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All the Perl that's Practical to Extract and Report

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  • First, there's not really a "standard" for CSV. It really means whatever someone wants to throw at you. I had a project last year where multiple business partners would send me "CSV" data, and no two were the same. Some quoted every field. Some only quoted fields that needed it. Some escaped double quotes by doubling them. Some used backslashes. It was a mess.

    Second, don't use Text::CSV. Use Text::CSV_XS [cpan.org]. It's got far more parameters for your tuning enjoyment.

    --

    --
    xoa

    • I'm pretty sure Text::CSV_XS is the successor to Text::CSV. It's always a good idea to search CPAN [cpan.org] and look for more recent modules.

      For even more enjoyment, see if you can make use of DBD::CSV.

      --
      J. David works really hard, has a passion for writing good software, and knows many of the world's best Perl programmers
      • DBD::CSV was my first choice, however the file we are being sent contains additional record types, which include 1 or more comment records (a ' as the first character) and 1 header record (a # as the first character).

        Plus it was easier to parse the file directly rather than store it locally, parse it, then delete it.

    • But it still has the wierd notion of not allowing us to use our alphabet unless we enter binary mode, which disables any check on characters.
      Usefull, but I do have a hard time explaining why you have to use binary mode to write non-binary data!

      I would love for it to have an eight bit mode, where control characters are forbidden, ie. 0x00-0x17, 0x7f-0x97 and 0xff (if I got my ranges right). Of course this would annoy M$-users, that have some printable characters embedded in the high control range (0x80-0x9f
      • This was the issue I had with it. Why should I have to switch to binary just to use the extended character set? The fix I did, apart from clean up the bizarre nesting and blank lines helping to confuse the layout of blocks, was the following chuck added to the _bite() function, just before the last "} else {" line:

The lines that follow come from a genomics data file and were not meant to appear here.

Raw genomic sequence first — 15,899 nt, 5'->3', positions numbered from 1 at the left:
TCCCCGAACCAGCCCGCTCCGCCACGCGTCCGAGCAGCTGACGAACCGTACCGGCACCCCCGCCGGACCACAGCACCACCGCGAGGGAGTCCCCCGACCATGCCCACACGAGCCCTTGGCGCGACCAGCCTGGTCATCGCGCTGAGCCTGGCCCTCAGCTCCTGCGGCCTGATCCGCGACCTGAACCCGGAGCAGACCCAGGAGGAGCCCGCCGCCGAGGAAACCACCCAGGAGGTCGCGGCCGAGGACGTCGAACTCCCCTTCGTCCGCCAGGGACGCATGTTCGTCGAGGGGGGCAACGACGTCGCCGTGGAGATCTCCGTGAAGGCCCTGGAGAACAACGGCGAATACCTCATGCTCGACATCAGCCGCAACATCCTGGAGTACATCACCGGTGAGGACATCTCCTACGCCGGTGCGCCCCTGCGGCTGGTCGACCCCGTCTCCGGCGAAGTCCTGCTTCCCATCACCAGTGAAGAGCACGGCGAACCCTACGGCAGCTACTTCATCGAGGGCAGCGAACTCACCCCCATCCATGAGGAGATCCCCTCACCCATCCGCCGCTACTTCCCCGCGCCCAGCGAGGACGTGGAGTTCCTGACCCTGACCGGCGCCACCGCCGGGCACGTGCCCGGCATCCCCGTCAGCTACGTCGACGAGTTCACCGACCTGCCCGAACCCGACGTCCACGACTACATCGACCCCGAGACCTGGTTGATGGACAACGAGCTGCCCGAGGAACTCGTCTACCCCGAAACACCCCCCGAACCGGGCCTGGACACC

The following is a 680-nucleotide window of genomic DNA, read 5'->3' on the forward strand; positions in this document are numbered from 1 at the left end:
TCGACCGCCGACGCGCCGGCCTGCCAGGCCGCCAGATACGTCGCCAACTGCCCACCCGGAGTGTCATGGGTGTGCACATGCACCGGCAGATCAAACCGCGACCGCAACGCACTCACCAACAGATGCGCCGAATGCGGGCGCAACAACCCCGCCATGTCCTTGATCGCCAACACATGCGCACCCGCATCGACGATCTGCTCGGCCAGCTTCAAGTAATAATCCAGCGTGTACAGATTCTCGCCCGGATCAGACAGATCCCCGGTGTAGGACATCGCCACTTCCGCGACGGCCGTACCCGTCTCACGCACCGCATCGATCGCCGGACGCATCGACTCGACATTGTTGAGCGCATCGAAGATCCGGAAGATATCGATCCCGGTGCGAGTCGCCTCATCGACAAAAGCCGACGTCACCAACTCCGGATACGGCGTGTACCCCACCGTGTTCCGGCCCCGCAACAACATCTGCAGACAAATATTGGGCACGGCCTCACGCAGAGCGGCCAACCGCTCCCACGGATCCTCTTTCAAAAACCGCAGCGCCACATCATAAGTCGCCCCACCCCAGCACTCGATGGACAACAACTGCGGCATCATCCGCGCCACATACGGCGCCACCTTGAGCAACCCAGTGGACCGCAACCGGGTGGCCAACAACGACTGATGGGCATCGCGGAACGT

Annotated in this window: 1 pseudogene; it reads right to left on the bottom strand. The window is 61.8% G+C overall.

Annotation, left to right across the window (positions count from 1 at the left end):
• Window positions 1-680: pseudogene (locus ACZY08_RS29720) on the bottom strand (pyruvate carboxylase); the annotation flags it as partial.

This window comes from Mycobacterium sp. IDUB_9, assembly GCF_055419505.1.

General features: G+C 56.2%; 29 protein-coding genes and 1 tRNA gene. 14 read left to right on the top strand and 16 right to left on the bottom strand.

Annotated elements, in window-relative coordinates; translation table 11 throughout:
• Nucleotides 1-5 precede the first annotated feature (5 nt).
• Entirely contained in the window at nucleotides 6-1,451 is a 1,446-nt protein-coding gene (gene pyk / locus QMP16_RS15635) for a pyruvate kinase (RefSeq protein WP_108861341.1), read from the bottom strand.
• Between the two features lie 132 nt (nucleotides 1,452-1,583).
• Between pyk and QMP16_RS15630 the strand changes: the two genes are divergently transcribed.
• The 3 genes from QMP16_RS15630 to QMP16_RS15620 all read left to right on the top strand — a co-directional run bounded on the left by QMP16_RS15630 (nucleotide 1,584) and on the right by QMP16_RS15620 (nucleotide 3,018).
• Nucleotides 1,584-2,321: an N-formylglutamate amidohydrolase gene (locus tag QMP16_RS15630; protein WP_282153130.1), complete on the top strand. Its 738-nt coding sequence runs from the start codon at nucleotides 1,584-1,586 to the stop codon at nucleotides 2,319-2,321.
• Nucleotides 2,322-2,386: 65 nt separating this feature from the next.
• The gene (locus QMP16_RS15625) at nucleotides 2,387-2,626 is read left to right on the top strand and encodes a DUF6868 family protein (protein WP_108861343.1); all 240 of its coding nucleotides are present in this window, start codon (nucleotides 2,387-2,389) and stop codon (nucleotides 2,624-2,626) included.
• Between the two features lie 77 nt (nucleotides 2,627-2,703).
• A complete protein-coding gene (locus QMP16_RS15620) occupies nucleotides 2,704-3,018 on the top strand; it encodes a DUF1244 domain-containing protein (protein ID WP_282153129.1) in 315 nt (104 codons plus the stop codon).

} elsif ($in_quotes) {
            # an extended character in quotes...
            $$piece_ref .= substr($$line_ref, 0 ,1);
            substr($$line_ref, 0, 1) = '';

        Well it does the job

    • Text::CSV_XS seemed a bit too much overkill for what I wanted. I have my own patch to Text::CSV now, which handles the extended character set, provided they are contained within quotes.

      Your example still follows the standard as I understand it. Fields can have quotes around them, or the quotes can be omitted if the field doesn't contain the quote character or the field separator. The standard way of escaping double quotes is to double them. Much like SQL in that respect.

      • Text::CSV is quite a bare module, which will be updated *very* soon now.

        The new Text::CSV will include a pure perl version of Text::CSV_XS and will itself be just a wrapper. If Text::CSV_XS is installed, it will use it, otherwise, it will used the bundled Text::CSV_PP (or Text::CSV_PurePerl as the snap currently states).

        Text::CSV_XS is extremely faster than the pure-perl version(s).

        See also http://www.perlmonks.org/?node=617577 [perlmonks.org]
        --
        Enjoy, have FUN! H.Merijn